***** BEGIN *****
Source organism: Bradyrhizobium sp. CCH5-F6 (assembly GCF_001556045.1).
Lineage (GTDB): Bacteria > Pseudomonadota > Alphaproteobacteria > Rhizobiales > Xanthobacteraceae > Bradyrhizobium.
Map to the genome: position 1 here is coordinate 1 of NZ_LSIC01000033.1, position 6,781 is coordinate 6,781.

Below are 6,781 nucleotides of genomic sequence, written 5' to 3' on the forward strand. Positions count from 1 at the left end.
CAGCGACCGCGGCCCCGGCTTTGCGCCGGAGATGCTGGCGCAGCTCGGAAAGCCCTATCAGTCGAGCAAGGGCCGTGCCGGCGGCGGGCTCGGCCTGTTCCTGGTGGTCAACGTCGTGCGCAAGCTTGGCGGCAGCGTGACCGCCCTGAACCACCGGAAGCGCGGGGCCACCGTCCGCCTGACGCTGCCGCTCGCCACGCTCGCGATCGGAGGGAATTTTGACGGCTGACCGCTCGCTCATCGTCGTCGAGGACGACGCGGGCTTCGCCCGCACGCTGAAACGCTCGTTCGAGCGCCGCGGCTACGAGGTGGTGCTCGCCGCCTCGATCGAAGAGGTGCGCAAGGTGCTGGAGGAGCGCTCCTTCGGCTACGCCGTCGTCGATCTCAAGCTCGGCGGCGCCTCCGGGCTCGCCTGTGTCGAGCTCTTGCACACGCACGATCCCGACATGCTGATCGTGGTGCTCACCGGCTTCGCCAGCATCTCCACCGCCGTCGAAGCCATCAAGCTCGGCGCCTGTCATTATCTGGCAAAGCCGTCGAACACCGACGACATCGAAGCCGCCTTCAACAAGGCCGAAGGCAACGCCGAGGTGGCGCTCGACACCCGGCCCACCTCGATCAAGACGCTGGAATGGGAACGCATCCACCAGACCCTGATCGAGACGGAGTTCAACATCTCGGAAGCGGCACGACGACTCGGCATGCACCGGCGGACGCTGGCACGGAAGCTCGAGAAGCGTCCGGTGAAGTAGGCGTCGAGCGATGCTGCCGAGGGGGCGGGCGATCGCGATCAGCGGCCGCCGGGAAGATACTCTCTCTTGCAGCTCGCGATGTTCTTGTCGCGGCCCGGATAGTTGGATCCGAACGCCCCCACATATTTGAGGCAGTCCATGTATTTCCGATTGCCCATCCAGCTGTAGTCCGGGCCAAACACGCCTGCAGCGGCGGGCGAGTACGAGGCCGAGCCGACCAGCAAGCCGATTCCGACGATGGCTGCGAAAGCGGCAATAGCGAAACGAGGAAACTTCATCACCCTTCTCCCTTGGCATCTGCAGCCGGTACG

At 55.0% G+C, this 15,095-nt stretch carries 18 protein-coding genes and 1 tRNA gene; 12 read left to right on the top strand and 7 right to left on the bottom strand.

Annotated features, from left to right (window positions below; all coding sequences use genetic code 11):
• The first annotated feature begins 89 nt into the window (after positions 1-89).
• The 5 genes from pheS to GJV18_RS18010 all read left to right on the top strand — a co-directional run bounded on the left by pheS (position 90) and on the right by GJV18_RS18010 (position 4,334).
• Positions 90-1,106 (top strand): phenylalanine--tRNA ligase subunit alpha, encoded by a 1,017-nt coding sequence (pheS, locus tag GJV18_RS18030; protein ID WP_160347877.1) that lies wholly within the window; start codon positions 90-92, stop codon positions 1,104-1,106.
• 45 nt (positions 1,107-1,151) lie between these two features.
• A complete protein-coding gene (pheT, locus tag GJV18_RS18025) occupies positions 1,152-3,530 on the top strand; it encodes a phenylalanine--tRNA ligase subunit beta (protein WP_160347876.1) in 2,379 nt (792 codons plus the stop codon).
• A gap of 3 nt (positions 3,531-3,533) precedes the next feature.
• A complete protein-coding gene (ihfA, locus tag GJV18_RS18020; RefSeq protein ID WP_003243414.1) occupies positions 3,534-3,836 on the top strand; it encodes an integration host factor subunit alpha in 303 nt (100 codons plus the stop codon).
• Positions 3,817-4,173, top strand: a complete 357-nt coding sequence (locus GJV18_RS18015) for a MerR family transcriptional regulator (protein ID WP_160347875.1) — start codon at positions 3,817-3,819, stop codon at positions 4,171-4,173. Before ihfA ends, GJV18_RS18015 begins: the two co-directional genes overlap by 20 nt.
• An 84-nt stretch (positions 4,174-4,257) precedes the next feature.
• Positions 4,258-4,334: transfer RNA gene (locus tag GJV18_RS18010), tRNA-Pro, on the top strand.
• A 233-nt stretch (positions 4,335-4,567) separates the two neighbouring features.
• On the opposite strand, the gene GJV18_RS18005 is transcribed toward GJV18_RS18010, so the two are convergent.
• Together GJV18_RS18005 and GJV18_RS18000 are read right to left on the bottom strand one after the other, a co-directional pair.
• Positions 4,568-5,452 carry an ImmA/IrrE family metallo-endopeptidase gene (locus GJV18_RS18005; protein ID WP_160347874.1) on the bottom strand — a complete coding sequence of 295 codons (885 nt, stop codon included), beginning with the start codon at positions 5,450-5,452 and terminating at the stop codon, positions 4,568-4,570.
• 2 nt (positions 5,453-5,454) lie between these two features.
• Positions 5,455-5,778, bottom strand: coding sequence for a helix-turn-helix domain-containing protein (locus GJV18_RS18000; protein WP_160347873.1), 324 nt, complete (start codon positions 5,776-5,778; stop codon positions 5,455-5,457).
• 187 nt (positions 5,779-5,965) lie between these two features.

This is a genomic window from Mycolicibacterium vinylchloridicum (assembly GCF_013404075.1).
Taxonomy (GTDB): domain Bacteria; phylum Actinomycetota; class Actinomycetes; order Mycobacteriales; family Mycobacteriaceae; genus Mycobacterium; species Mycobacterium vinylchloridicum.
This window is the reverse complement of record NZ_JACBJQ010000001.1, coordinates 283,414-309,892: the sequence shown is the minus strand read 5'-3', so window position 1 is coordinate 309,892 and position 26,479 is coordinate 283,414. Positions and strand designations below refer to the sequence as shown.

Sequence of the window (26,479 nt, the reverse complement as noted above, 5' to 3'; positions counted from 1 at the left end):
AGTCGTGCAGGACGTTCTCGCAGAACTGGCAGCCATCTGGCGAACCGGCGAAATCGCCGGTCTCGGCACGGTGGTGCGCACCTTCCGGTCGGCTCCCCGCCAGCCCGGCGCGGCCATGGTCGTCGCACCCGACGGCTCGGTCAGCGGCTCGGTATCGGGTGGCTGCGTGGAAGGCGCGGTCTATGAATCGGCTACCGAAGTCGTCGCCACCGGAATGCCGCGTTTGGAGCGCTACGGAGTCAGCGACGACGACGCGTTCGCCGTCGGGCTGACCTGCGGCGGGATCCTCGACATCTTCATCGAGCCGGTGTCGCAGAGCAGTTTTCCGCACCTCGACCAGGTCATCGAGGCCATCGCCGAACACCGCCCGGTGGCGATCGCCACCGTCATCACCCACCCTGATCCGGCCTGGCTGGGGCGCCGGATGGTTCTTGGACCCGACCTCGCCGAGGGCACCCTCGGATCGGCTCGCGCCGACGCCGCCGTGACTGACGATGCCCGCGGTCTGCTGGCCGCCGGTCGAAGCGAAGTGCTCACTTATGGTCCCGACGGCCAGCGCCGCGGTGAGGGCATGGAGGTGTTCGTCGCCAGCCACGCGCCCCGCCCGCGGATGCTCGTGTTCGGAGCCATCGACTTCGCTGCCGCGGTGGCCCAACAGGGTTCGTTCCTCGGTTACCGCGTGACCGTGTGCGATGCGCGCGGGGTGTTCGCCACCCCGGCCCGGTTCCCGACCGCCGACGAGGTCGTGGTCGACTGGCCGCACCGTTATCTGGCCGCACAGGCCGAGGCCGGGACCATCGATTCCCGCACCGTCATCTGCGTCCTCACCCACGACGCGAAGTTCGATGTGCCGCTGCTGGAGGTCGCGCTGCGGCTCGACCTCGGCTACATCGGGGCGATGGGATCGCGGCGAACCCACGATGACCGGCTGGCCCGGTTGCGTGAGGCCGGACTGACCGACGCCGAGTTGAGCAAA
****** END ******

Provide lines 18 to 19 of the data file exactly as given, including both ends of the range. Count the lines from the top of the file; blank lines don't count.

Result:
• A 233-nt stretch (positions 4,335-4,567) separates the two neighbouring features.
• On the opposite strand, the gene GJV18_RS18005 is transcribed toward GJV18_RS18010, so the two are convergent.